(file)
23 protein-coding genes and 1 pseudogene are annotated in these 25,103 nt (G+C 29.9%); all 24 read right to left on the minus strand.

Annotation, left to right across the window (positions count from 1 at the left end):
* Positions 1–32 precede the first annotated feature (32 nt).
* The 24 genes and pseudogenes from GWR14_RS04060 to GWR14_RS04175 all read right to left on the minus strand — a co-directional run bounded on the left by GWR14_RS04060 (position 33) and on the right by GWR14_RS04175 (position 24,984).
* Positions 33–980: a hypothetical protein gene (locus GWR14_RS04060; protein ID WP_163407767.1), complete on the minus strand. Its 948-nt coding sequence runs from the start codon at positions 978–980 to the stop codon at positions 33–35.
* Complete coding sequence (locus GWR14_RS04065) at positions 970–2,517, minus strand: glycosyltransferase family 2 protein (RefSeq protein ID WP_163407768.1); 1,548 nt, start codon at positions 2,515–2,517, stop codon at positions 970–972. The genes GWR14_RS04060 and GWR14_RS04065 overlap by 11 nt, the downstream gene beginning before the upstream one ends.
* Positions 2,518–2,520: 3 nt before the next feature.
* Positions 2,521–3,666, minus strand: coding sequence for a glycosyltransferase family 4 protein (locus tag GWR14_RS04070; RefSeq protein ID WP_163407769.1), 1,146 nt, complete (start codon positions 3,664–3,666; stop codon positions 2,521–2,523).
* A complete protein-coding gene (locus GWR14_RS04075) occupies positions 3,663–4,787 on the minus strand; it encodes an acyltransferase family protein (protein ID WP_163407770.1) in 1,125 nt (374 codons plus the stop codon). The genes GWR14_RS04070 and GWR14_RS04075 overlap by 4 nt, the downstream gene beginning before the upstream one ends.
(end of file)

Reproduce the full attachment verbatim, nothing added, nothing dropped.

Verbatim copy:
23 protein-coding genes and 1 pseudogene are annotated in these 25,103 nt (G+C 29.9%); all 24 read right to left on the minus strand.

Annotation, left to right across the window (positions count from 1 at the left end):
* Positions 1–32 precede the first annotated feature (32 nt).
* The 24 genes and pseudogenes from GWR14_RS04060 to GWR14_RS04175 all read right to left on the minus strand — a co-directional run bounded on the left by GWR14_RS04060 (position 33) and on the right by GWR14_RS04175 (position 24,984).
* Positions 33–980: a hypothetical protein gene (locus GWR14_RS04060; protein ID WP_163407767.1), complete on the minus strand. Its 948-nt coding sequence runs from the start codon at positions 978–980 to the stop codon at positions 33–35.
* Complete coding sequence (locus GWR14_RS04065) at positions 970–2,517, minus strand: glycosyltransferase family 2 protein (RefSeq protein ID WP_163407768.1); 1,548 nt, start codon at positions 2,515–2,517, stop codon at positions 970–972. The genes GWR14_RS04060 and GWR14_RS04065 overlap by 11 nt, the downstream gene beginning before the upstream one ends.
* Positions 2,518–2,520: 3 nt before the next feature.
* Positions 2,521–3,666, minus strand: coding sequence for a glycosyltransferase family 4 protein (locus tag GWR14_RS04070; RefSeq protein ID WP_163407769.1), 1,146 nt, complete (start codon positions 3,664–3,666; stop codon positions 2,521–2,523).
* A complete protein-coding gene (locus GWR14_RS04075) occupies positions 3,663–4,787 on the minus strand; it encodes an acyltransferase family protein (protein ID WP_163407770.1) in 1,125 nt (374 codons plus the stop codon). The genes GWR14_RS04070 and GWR14_RS04075 overlap by 4 nt, the downstream gene beginning before the upstream one ends.